One of the main reasons this book got to me is because of the family aspect. In typical fantasy novels there is either no family or the family is against each other and dividing. This family is strong and mending. They try their best to lift each other up in the best way they know how and I appreciate that to my core.
This wasn't an action packed read, and it didn't need to be. It was very meaningful all on its own. It was heartfealt all on its own. It was sweet all on its own.
Because of the first half being mostly set up to the peak of this novel, I didn't think I would enjoy this as much as I did. After the first half, things got rolling and I was engrossed by what was happening.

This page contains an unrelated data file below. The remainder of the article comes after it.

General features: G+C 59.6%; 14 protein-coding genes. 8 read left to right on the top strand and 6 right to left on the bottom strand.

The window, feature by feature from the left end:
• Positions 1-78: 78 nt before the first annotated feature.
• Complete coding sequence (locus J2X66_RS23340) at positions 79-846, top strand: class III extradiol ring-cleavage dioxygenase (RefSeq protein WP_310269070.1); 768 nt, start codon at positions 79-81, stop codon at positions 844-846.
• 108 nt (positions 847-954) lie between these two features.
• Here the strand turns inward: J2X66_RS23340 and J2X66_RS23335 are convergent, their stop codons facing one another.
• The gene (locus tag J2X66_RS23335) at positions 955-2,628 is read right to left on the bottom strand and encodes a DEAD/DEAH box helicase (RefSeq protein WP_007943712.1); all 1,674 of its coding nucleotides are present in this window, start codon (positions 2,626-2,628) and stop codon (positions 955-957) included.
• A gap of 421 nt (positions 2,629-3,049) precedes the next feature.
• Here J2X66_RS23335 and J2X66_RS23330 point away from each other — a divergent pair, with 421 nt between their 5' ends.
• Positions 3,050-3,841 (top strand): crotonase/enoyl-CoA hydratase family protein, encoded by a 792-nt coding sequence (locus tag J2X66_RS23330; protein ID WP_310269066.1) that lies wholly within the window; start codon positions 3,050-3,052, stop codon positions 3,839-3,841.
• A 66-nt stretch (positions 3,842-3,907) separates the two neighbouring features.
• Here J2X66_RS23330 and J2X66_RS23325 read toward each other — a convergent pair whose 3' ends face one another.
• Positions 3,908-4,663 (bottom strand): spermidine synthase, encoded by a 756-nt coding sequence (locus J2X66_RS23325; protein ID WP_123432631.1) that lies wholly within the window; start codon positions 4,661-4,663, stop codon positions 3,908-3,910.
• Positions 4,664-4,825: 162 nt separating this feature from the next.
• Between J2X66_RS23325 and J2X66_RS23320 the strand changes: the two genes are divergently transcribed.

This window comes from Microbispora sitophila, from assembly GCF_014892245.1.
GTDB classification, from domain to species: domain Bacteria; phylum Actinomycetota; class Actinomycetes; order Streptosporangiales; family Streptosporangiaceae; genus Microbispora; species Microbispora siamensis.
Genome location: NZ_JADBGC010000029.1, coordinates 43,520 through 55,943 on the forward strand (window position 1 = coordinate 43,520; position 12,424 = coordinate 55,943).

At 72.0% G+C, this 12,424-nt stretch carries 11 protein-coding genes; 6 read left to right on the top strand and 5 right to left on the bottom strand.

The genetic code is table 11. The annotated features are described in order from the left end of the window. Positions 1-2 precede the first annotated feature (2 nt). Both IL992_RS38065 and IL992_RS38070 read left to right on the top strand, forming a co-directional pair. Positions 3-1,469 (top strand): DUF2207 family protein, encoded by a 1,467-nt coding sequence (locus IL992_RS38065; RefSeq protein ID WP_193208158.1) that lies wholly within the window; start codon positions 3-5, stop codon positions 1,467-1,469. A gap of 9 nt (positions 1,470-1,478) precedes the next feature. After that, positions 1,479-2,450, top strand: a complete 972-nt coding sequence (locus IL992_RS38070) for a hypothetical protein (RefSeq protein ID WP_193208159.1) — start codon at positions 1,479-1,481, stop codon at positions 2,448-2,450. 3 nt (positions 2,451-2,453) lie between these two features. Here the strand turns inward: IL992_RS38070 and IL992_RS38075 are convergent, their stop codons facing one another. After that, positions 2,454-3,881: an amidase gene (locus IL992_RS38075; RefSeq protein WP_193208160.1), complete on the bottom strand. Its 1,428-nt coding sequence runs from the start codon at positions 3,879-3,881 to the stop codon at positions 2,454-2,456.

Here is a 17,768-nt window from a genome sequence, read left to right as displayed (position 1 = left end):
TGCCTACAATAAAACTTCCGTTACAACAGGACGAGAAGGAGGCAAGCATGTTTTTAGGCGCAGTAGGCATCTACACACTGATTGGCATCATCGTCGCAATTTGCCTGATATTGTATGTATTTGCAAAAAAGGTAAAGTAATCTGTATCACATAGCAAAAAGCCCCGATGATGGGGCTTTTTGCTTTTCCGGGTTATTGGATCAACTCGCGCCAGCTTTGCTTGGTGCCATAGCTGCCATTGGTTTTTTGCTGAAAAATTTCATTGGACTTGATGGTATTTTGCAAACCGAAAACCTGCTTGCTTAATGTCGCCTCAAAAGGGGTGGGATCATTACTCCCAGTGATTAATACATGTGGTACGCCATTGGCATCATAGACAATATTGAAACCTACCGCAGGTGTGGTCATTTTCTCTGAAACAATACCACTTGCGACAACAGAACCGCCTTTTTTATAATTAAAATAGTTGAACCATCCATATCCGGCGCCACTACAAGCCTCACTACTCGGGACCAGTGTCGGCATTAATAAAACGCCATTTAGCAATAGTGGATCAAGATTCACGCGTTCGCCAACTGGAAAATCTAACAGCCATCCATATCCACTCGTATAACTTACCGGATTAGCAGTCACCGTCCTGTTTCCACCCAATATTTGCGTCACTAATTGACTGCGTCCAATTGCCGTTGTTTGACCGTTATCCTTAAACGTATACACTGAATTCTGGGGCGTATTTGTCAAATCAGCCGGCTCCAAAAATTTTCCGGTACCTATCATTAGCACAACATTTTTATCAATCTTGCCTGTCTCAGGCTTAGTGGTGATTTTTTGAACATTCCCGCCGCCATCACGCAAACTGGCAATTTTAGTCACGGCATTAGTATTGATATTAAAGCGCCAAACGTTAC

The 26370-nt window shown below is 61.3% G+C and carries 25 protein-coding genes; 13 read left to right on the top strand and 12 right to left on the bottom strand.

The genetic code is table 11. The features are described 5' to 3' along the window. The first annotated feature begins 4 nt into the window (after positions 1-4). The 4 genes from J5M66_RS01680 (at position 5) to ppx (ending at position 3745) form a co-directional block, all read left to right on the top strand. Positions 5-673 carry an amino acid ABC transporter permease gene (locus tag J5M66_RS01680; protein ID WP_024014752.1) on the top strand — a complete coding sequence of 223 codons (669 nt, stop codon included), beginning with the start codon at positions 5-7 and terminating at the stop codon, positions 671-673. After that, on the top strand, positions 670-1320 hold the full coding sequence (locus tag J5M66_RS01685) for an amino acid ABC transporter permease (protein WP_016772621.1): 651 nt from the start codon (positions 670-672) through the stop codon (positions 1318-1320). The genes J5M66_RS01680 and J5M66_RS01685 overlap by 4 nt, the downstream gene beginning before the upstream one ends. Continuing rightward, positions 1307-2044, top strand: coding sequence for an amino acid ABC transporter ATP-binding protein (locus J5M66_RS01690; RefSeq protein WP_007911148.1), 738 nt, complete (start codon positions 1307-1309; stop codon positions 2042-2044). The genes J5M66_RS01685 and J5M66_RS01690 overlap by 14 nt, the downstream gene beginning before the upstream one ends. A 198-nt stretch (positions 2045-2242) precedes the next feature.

I still think that this is a fun neutralizing novel for having between heavier reads but it stands as a good read separately as well.
I think that one of the reasons I like the characters is that I has some somewhat similar issues that they do back when I was in high school and often (back then) felt like I too was but one of a vast number of people in the background compared to the kids that were popular. And like the kids in this book, I thought that was OK as I too had what I felt as my own place in the scheme of things and friends to share it with.
I'm hoping that this is the start of a series - I would like to see at least another book set in this world. I'll be recommending this one to people.
Top reviews from other countries